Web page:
Is JBL’s Small, Powerful Speaker Upgrade Worth It? The JBL Clip 3 vs Clip 4

The latest ultra-light clippable bike or backpack speaker from JBL is the JBL Clip 4, and it’s as you might expect a slight step up from the previous JBL Clip 3.

In a nutshell: A few features have been gained, a few minor features have been lost, and the sound is overall improved and slightly more powerful in the JBL Clip 4. We’ll give a quick comparison chart and then go into detail about our thoughts and the best reviewers’ takes from around the web.

Update history of this article

This was published on July 25, 2022.

Quick Take: JBL Clip 3 and JBL Clip 4 Side-by-Side

The Main Feature Differences Between the Latest JBL Clips

Both the JBL Clip 3 and JBL Clip 4 excel as rugged, tiny speakers you can clip to front backpack straps as you bike or hike through a downpour, or to a belt loop to listen to music or podcasts while gardening.

They both have easy-access front controls and a ten-hour battery life that they actually achieve in multiple reviewers’ real-world tests. The feature differences are minor, but here’s what you should know:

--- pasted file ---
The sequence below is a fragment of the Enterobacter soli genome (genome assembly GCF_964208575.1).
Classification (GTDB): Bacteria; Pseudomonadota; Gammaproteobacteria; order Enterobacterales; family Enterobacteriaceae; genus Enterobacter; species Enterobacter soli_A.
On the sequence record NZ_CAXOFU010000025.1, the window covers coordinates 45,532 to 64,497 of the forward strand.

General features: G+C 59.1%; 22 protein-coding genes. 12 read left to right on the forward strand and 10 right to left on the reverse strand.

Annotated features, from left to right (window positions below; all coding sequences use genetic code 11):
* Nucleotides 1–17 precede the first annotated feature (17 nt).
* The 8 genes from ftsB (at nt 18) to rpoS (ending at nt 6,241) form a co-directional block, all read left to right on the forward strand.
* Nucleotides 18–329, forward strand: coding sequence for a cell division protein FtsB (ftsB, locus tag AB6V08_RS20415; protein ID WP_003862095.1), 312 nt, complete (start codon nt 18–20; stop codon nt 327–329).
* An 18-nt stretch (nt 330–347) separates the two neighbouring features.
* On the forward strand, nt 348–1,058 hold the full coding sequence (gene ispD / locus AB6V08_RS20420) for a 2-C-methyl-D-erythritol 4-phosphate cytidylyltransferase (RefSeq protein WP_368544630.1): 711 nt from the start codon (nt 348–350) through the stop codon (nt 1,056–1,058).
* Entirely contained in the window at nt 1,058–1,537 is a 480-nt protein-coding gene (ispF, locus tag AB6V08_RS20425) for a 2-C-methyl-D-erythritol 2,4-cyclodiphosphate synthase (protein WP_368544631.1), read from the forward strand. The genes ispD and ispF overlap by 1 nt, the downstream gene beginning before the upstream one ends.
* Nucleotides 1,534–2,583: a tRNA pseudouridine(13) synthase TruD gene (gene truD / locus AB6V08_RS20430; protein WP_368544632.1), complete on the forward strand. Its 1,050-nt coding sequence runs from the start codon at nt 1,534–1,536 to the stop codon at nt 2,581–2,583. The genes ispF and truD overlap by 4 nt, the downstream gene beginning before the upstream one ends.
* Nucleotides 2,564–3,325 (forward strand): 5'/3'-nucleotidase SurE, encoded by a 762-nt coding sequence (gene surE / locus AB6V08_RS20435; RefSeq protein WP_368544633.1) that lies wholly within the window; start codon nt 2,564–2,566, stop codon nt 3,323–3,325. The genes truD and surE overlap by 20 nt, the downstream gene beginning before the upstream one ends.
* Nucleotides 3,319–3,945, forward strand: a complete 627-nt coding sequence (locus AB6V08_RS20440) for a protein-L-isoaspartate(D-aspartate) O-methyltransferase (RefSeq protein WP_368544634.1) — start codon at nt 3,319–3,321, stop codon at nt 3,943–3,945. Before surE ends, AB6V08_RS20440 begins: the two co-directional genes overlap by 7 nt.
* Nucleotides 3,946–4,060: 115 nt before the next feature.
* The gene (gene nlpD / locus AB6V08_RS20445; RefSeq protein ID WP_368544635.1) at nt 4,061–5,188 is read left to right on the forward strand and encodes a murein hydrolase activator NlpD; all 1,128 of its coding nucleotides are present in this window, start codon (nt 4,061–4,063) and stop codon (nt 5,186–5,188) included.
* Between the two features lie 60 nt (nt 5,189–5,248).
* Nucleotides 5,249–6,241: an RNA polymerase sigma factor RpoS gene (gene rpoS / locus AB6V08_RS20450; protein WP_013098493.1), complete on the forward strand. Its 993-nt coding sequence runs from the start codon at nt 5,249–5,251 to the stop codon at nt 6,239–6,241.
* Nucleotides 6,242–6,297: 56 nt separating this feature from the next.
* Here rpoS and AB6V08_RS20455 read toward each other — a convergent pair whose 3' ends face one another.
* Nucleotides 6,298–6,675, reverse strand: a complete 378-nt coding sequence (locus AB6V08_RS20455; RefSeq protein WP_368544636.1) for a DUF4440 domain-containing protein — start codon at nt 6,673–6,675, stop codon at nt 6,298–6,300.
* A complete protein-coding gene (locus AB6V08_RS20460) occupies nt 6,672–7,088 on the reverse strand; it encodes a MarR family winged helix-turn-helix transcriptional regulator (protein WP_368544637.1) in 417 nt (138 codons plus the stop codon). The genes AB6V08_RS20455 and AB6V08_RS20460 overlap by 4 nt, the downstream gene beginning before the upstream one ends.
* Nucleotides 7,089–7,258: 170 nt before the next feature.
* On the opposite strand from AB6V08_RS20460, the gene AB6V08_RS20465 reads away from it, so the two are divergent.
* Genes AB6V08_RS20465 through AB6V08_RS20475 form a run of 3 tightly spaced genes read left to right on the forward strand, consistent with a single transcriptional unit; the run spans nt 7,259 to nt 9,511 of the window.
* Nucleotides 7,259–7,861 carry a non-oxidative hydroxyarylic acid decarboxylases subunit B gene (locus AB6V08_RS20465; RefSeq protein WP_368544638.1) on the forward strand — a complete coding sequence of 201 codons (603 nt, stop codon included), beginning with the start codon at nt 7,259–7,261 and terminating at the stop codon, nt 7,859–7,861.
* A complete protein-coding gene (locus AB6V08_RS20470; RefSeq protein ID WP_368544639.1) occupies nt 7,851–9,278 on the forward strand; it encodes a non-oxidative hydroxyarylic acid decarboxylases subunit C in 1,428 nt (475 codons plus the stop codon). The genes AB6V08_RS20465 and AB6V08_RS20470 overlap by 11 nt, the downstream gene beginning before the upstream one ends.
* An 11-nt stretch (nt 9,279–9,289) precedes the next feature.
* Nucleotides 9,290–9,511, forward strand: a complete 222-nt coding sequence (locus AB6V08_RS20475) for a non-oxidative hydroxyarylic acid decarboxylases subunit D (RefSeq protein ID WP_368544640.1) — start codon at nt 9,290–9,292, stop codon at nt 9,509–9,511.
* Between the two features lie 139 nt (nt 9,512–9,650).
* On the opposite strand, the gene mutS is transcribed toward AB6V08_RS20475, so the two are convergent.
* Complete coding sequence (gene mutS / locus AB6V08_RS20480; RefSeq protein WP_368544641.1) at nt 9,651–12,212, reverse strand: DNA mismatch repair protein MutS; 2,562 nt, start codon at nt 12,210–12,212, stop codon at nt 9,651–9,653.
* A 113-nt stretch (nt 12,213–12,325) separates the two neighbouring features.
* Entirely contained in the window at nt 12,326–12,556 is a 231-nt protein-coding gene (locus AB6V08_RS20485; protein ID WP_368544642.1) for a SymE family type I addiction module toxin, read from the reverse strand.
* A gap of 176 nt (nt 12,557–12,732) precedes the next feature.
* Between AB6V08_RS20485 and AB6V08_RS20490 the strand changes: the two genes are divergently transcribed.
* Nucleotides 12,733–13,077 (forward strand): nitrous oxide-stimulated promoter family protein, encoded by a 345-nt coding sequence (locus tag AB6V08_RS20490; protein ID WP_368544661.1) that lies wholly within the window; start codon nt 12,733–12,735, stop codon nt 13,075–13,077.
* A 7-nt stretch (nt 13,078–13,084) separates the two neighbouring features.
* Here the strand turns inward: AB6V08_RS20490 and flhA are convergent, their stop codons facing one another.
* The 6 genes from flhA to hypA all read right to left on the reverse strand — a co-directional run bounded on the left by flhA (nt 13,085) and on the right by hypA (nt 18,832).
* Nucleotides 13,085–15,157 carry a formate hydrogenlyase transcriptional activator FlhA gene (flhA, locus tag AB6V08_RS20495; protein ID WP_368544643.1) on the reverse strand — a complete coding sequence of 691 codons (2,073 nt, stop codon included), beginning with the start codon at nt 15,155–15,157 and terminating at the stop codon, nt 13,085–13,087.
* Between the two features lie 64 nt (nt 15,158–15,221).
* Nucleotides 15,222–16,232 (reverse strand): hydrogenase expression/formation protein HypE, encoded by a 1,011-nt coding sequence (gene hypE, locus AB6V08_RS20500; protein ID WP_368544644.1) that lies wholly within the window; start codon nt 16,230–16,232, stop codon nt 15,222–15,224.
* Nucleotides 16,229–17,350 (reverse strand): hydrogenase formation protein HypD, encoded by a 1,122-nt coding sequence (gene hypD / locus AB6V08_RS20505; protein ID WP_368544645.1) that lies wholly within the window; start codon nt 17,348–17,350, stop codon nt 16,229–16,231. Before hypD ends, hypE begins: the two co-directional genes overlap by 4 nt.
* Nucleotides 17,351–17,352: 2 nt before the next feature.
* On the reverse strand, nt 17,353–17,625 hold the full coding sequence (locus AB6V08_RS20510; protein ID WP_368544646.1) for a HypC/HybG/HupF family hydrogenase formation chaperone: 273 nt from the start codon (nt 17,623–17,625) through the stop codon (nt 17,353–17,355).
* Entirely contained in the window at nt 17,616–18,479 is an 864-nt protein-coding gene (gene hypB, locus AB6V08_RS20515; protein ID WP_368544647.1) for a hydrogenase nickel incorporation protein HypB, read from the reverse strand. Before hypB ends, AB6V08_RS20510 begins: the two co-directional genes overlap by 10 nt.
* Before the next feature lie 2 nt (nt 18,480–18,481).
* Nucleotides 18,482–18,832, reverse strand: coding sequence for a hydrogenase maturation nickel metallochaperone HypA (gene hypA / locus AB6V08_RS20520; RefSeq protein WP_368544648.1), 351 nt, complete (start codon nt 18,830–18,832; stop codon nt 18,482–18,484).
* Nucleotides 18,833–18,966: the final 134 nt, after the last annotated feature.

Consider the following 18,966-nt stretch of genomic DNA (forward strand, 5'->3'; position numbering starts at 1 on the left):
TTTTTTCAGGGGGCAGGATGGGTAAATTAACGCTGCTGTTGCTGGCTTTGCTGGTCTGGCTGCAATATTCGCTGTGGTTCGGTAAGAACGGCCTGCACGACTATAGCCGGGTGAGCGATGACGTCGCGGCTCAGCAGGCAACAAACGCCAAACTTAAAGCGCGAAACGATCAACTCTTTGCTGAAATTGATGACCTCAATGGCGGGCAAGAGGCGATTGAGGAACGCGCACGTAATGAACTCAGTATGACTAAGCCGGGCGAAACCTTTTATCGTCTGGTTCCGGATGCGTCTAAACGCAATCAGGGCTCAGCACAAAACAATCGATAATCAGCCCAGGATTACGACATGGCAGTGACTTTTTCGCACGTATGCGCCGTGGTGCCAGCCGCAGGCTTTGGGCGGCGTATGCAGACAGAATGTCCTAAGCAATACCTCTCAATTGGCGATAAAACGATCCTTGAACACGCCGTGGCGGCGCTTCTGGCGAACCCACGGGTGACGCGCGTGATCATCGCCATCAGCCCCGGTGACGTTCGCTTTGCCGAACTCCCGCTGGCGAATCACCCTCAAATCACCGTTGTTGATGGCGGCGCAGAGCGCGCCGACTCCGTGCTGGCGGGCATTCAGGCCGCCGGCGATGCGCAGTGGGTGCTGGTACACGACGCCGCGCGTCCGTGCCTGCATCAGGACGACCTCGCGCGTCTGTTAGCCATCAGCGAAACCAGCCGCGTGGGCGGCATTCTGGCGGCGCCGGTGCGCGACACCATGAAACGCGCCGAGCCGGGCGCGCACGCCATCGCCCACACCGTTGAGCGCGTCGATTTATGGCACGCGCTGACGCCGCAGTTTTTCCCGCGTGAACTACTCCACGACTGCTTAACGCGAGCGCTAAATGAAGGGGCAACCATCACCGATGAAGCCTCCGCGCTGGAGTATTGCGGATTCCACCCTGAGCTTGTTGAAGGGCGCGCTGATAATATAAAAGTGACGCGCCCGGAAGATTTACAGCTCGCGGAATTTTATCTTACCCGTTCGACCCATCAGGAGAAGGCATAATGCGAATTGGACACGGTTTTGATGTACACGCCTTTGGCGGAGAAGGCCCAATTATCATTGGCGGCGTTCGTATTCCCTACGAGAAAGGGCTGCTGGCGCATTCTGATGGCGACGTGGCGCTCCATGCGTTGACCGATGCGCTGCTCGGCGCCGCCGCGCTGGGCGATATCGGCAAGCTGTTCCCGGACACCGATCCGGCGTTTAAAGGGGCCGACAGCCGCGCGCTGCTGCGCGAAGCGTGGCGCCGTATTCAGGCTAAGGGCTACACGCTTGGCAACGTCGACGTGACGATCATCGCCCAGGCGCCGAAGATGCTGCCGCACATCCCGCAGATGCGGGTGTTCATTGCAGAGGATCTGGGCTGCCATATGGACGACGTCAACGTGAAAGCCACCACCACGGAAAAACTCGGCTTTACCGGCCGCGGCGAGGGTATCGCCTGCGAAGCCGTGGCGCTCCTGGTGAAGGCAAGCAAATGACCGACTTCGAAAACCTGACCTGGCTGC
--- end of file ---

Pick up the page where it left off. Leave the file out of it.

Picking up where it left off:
• The JBL Clip 4 integrates the carabiner clip into its housing in a way that certainly seems sturdier. This also gives the clip more ample interior space to fit over larger straps, hooks, or poles. But we liked the clip on the JBL Clip 3 just fine as well.
  • The JBL Clip 4 is completely waterproof and dustproof with a rating of IP67, which is a specific and binding promise that its construction withstands certain tests without ill effects on performance. The JBL Clip 3 is rated IPX7, or the same rating without the dustproofing. In practice, both are very resistant to the elements and capable of handling rough outdoor use.
  • The JBL Clip 3 has a mini (3.5 mm) input, the kind of plug you see on consumer headphones, if you have seen wired headphones out there still. The JBL Clip 4 does not have this input and works via Bluetooth only. Most people do not use this anymore to literally wire speakers to something, so it’s not surprising to see the feature discontinued.
  • The JBL Clip 3 has a built-in mic and speakerphone feature that the JBL Clip 4 lacks. This is another feature that used to be common on Bluetooth speakers but that was rarely actually used; it’s much more convenient to take calls using the speakerphone feature on your phone itself—and this sometimes avoids lag.